(20.1%)
Diversification
100%
80%
60%
100%
24%
23%
0%
40%
20%
42%
Market Risk
39%
10%
6%
Diversification
140%
Illiquidity Premium
27%
Concentration
7%
120%
Currency
160%
Spread
42%
Property
14%
Equity
Ireland
Interest
80%
Market Risk
7%
Diversification
140%
Illiquidity Premium
120%
Concentration
100%
Currency
160%
Spread
Property
40%
Equity
20%
Interest
Market Risk
Composition (All undertakings)
EEA
8%
36%
30%
12%
60%
100%
28%
0%
Market Risk
Composition (All undertakings)
25th
Percentile
Median
75th
Percentile
Mean
Interest
5.4%
25.4%
60.6%
23.3%
Equity
0.0%
0.0%
28.4%
24.4%
Property
0.0%
0.0%
0.0%
7.0%
Currency
0.0%
22.6%
54.4%
38.8%
Spread
0.0%
0.3%
16.8%
27.3%
Concentration
0.0%
0.0%
42.6%
6.9%
Illiquidity
0.0%
1.6%
6.0%
14.3%
(16.3%)
(32.9%)
(48.2%)
(42.1%)
Diversification
Market Risk
Comments
• Problems looking through to underlying assets for
unit funds, especially when investing via unit
trusts/UCITS
• No allowance for dynamic hedging overstated risk
• Further work required to assess basis risk (i.e.
improve fund mapping)
• For unit linked business it was too complicated to do
the full calculation for each market risk shock (e.g.
spread risk)
3%
100%
48%
0%
40%
0%
6%
20%
Life Underwriting
Risk
80%
0% 11%
Diversification
36%
CAT
6% 0%
23%
Revision
120%
Expenses
160%
Lapse
36% 43%
Disability
140%
Longevity
Ireland
Mortality
40%
Life Underwriting
Risk
Diversification
120%
Catastrophe
80%
Revision
100%
Expenses
160%
Lapse
13%
Disability
60%
Longevity
20%
Mortality
Life Underwriting Risk
Composition
EEA
140%
36%
100%
49%
60%
100%
36%
11%
Life Underwriting Risk
Composition
Mortality
25th
Percentile
1.5%
Longevity
0.0%
0.0%
2.0%
13.5%
Disability
0.0%
0.0%
0.8%
3.0%
24.0%
63.0%
82.8%
36.2%
Expenses
2.5%
12.6%
35.5%
6.3%
Catastrophe
0.4%
4.1%
30.9%
36.2%
(14.6%)
(22.1%)
(35.4%)
(43.1%)
Lapse
Diversification
6.6%
75th
Percentile
19.1%
47.9%
Median
Mean
Life Underwriting Risk
Comments
• The most commented on aspect was the longevity risk.
All companies who commented felt that this risk should
be an improving mortality trend rather than a once off
improvement
• Many companies commented that assessing the lapse
risk at policy level was difficult and not intuitive: lapse
risk should be done at product rather than policy level
• Some companies said that mass lapse rates were too
high in general, while some specified that it was too high
where policies had large surrender penalties
• For reinsurance contracts there was a difficulty in
determining the policy level lapse risk, since there is only
an indirect link with the ultimate policyholder
21%
80%
80%
60%
60%
100%
69%
40%
20%
20%
0%
0%
1%
Non-life Underwriting Risk
120%
Diversification
140%
Lapse
52%
100%
CAT
Ireland
Premium & Reserve
0%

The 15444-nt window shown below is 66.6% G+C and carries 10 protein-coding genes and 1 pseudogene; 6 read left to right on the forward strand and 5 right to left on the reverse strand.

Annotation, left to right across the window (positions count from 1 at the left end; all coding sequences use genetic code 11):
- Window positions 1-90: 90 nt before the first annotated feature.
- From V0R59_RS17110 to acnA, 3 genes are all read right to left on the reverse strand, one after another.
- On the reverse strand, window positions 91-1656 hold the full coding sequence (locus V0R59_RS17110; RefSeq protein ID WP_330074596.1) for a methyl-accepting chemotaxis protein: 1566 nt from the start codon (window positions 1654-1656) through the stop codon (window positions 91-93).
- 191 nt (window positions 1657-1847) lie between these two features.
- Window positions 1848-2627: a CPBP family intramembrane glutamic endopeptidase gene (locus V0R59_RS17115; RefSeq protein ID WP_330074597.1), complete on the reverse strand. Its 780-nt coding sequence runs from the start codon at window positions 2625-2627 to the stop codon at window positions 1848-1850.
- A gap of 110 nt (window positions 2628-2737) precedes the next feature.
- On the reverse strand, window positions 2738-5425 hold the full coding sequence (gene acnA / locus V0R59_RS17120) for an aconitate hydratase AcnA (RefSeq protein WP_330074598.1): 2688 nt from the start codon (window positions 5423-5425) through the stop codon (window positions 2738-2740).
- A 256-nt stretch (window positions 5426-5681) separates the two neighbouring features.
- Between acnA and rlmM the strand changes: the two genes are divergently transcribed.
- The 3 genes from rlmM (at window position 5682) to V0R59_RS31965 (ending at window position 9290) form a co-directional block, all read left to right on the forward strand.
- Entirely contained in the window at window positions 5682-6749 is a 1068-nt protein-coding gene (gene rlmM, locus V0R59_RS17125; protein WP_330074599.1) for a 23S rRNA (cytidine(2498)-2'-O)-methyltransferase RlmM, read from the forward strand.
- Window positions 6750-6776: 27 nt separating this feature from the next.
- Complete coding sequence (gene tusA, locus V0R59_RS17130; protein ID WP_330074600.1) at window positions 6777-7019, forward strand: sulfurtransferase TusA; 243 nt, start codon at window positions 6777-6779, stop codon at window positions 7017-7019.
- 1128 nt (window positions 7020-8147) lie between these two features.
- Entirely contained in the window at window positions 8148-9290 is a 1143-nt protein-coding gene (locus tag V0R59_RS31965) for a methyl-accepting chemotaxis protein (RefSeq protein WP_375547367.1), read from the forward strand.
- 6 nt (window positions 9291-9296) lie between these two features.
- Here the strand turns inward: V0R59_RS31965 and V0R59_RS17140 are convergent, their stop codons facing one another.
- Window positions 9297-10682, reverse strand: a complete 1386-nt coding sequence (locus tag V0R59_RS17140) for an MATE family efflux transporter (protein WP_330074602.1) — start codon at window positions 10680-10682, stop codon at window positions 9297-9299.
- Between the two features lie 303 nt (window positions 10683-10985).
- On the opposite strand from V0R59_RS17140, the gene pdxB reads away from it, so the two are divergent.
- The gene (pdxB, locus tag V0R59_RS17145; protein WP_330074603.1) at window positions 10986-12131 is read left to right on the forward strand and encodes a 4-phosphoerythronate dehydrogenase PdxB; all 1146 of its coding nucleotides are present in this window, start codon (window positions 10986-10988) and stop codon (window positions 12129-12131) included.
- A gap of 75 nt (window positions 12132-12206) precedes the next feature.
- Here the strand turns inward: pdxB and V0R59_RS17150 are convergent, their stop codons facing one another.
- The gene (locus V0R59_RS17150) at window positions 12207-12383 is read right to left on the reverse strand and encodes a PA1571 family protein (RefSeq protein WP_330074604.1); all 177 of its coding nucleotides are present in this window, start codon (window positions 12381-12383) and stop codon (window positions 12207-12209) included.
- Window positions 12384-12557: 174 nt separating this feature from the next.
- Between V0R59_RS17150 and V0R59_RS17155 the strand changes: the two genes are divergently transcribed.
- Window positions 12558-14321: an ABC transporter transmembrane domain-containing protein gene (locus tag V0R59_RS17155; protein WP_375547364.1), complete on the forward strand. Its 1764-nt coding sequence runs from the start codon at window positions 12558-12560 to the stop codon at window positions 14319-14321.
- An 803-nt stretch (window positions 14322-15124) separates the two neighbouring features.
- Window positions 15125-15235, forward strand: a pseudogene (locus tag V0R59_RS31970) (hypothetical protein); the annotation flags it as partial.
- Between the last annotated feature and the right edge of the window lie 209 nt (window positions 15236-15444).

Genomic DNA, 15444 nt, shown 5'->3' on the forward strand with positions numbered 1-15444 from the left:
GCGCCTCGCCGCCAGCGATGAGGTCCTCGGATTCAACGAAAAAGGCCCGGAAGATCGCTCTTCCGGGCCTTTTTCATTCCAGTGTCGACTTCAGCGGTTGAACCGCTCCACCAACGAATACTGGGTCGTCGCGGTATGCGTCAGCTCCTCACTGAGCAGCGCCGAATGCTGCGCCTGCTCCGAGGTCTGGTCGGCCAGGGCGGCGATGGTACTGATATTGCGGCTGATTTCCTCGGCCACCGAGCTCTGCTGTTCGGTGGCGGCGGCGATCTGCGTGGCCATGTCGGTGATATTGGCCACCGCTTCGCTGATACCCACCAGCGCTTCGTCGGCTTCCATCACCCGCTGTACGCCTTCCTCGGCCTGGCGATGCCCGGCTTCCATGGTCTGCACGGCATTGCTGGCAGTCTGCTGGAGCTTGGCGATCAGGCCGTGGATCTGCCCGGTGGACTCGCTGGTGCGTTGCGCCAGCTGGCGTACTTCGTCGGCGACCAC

Non-life Underwriting Risk
120%
Diversification
140%
Lapse
100%
CAT
40%
Premium & Reserve
Non-Life Underwriting Risk
Composition
EEA
20%
50%
100%
70%
Non-Life Underwriting Risk
Composition
25th
Percentile
Median
75th
Percentile
Mean
Premium &
Reserve
37.4%
63.0%
86.5%
69.3%
Catastrophe
30.2%
62.7%
81.2%
51.7%
0.0%
0.0%
0.0%
0.3%
(11.5%)
(21.2%)
(24.9%)
(21.2%)
Lapse
Diversification
Non-Life Underwriting Risk
Comments
• CAT Risk Method 1 too complex
• CAT Risk Method 2 overly penal
• Premium and Reserve risk over calibrated
• Non proportional reinsurance not well catered for
• Difficult to apply reinsurance programmes,
particularly to CAT module
• Data requirements too onerous
• Lapse module generally ignored
Counterparty Default Risk
Comments
•
Nearly all comments related to the complexity of the calculation, in
particular to the calculation of the risk mitigating effect within the Loss
given Default (LGD). Companies complained that this required them to
recalculate the SCR for each counterparty with and without reinsurance,
which is very onerous even with a low number of counterparties.
Comments were made that the complexity of the calculations led to
simplifications or approximations being used
•
In addition, the complexity of the formula means that it was difficult to
anticipate or sense check the results or explain the results to
management
•
Type 2 default rates were too penal
•
Inclusion of cash inconsistent as it is not a risk mitigant. Also no
allowance for recovery rate means it is more penal to hold cash than
derivatives
•
Many companies complained of the difficulty in understanding how to
distinguish between Type 1 and Type 2 exposures
SCR
Further Comments from EIOPA report
• Loss absorbency of deferred taxes
– Frequently not calculated – SCR overstated?
– Additional guidance required
• Equivalent scenario
– Intended to simplify calculation of loss absorbency of
technical provisions and deferred taxes
– Default method only used by 39% of undertakings
– Extensive feedback - too complex and impractical
Minimum Capital
Requirement
MCR
• About 5% of companies failed to meet the MCR
– Similar figure across EEA
• The MCR generated few comments though some
companies did comment that it was not risk based
• Whilst there was a corridor for the MCR of 25% to
45% of SCR, the absolute floor for the MCR did
push some companies above this corridor, including
some for whom the calculated SCR was less than